As I’m catching up on some interesting finds on the internet this weekend, I stumbled onto a few posts that seemed to connect around this idea of advocating for the use of the Internet and social media. In the first post, Mimi Ito shares What Teens Get About the Internet That Parents Don’t. The title intrigued me because my sense is that students have a more positive outlook on the internet than adults do. Ito confirms this in the article by citing some of her own research. I’ve not done any formal research in my own world, but it seems that many adults view the internet largely as a distraction for children (social media, funny videos, playing games, etc.) with only limited understanding of its full potential for learning. How do we go about changing this adult-centric paradigm? How do we reshape this thinking and uncover for adults the positive outcomes of using the internet for connected learning?
The second post I want to share on the topic contains a treasure-trove of information and links about Using the Internet and Media to Enhance Social-Emotional Learning. In this post, Jackie Gerstein, Ed.D., shares examples from reports and research about “the benefits that technology, the Internet, and social media have in building and enhancing social-emotional skills.” Parents and educators who view the internet negatively should spend some time reading this post and browsing the links to learn about ways the Internet can help develop the less-talked about and assessed social-emotional skills. Be sure to work your way through the article where Gerstein shares links to additional blog posts on the effects of the internet/social media and the development of social-emotional skills. Finally, for those looking for classroom applications, there is a robust list included at the end of the post.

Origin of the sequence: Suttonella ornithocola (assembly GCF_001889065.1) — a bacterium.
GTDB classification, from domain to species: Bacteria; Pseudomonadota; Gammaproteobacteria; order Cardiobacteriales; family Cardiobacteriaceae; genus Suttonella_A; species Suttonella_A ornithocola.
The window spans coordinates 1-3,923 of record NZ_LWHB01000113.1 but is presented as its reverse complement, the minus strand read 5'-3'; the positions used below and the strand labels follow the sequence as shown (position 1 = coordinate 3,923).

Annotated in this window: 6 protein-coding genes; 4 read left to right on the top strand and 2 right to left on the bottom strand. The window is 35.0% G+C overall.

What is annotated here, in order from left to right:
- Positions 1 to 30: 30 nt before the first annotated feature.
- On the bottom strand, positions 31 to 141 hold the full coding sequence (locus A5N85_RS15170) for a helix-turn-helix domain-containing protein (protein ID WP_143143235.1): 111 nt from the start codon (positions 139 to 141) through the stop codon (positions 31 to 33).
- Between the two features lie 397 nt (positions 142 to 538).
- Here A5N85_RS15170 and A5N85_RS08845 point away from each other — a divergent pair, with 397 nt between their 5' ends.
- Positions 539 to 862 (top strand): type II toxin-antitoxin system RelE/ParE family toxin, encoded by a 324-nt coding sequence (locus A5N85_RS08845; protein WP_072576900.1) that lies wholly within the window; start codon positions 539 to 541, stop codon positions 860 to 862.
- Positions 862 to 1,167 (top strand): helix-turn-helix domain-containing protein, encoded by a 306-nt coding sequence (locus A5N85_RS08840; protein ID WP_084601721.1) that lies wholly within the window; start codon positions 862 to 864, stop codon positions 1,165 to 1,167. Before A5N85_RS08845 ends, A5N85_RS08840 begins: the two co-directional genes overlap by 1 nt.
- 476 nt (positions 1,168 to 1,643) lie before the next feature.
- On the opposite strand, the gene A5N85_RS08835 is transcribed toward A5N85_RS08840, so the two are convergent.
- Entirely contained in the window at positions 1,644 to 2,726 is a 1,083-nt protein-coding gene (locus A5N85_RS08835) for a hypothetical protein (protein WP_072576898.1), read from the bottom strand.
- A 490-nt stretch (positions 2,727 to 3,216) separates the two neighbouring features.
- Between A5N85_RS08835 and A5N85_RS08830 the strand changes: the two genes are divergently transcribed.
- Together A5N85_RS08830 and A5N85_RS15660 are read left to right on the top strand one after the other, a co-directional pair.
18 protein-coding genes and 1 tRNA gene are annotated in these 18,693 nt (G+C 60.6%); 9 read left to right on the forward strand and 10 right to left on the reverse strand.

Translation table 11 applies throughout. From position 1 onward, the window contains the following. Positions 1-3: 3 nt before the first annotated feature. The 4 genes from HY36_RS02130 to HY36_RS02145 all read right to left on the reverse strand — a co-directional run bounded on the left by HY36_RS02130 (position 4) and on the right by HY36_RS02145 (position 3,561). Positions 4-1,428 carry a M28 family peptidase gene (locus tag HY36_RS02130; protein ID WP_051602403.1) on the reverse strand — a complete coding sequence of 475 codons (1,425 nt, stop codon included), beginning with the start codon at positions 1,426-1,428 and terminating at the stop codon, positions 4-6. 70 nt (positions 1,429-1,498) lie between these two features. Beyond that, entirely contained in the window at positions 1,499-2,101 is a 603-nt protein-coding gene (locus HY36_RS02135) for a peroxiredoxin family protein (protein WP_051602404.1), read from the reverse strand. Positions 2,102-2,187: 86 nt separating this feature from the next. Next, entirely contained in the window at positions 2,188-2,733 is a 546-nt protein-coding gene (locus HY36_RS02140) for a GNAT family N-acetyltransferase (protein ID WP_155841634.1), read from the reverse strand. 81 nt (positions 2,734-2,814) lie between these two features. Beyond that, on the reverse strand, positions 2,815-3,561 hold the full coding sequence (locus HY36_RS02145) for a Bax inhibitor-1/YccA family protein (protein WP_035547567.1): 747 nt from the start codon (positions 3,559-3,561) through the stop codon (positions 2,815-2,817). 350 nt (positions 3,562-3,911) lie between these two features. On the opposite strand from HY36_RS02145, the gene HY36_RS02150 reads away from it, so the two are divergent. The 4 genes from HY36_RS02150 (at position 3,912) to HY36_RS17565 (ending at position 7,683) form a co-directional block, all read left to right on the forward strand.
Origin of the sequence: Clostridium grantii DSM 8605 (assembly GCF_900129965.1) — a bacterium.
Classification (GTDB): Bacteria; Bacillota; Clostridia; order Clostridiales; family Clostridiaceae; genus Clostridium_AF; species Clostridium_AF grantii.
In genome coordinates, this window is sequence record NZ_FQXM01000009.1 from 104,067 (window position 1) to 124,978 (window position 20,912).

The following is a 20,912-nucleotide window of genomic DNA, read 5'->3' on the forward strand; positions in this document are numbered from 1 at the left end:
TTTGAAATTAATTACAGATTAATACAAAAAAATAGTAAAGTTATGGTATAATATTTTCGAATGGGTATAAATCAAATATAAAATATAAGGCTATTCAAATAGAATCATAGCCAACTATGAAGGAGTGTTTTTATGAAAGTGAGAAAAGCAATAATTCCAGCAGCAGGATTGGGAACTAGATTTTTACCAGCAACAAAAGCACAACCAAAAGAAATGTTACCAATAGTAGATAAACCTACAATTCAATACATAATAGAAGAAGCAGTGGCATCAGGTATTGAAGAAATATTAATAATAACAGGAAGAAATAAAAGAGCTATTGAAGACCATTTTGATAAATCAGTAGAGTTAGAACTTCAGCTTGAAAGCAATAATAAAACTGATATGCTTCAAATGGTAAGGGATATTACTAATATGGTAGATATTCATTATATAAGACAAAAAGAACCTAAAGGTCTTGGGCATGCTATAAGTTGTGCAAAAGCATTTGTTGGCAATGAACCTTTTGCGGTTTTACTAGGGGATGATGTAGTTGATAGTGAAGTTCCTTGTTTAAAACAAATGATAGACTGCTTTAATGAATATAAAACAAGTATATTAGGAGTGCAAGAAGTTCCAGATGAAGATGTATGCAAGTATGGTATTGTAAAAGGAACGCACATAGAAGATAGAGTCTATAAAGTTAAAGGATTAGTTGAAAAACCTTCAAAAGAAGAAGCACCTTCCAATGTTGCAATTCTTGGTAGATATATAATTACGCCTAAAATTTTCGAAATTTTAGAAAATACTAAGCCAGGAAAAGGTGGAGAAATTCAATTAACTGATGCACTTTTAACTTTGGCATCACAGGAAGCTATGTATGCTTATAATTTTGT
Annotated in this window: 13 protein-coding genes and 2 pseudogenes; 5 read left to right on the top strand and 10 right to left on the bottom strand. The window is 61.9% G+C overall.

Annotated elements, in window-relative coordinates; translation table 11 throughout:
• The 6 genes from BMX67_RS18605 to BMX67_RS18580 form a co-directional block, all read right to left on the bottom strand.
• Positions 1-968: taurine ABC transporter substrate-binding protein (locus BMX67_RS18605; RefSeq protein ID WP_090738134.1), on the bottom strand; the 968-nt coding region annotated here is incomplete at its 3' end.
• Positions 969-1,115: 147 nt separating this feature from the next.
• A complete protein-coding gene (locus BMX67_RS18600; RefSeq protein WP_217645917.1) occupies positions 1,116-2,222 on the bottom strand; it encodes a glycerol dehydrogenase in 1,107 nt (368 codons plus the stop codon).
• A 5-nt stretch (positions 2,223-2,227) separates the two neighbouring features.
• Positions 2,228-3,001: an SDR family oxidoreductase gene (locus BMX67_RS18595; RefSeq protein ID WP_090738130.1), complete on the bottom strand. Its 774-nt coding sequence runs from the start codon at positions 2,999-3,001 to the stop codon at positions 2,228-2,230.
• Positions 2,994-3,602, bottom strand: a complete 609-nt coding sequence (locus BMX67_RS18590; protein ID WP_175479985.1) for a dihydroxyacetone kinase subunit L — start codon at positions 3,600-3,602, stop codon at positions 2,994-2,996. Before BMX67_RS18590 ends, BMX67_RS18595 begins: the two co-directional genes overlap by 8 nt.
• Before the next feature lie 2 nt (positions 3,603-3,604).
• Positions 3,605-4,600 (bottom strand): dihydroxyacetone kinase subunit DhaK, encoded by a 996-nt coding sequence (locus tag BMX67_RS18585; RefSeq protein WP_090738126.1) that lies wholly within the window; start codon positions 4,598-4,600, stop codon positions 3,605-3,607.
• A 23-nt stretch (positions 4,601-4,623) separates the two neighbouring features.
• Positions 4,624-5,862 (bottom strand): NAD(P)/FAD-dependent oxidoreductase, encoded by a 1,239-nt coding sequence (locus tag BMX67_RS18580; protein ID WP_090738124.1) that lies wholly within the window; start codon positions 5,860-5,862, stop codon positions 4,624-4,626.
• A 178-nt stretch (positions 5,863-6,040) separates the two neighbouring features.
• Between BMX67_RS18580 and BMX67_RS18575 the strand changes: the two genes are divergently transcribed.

To change the negative perception, we can embed the tools of the internet and social media into the daily learning and operations of our schools and districts. This will need to start with our leaders. George Couros provides resources explaining the WHY and HOW in Social Media for Administrators, a collection of posts from his own blog. This post should be required reading for all administrators so they can model this world for the other adults in the learning community – teachers and parents. School leaders need to take the lead to change the conversation and uncover the opportunities the internet and social media offer our students and our world. Interested? The resources in this post are a place to begin.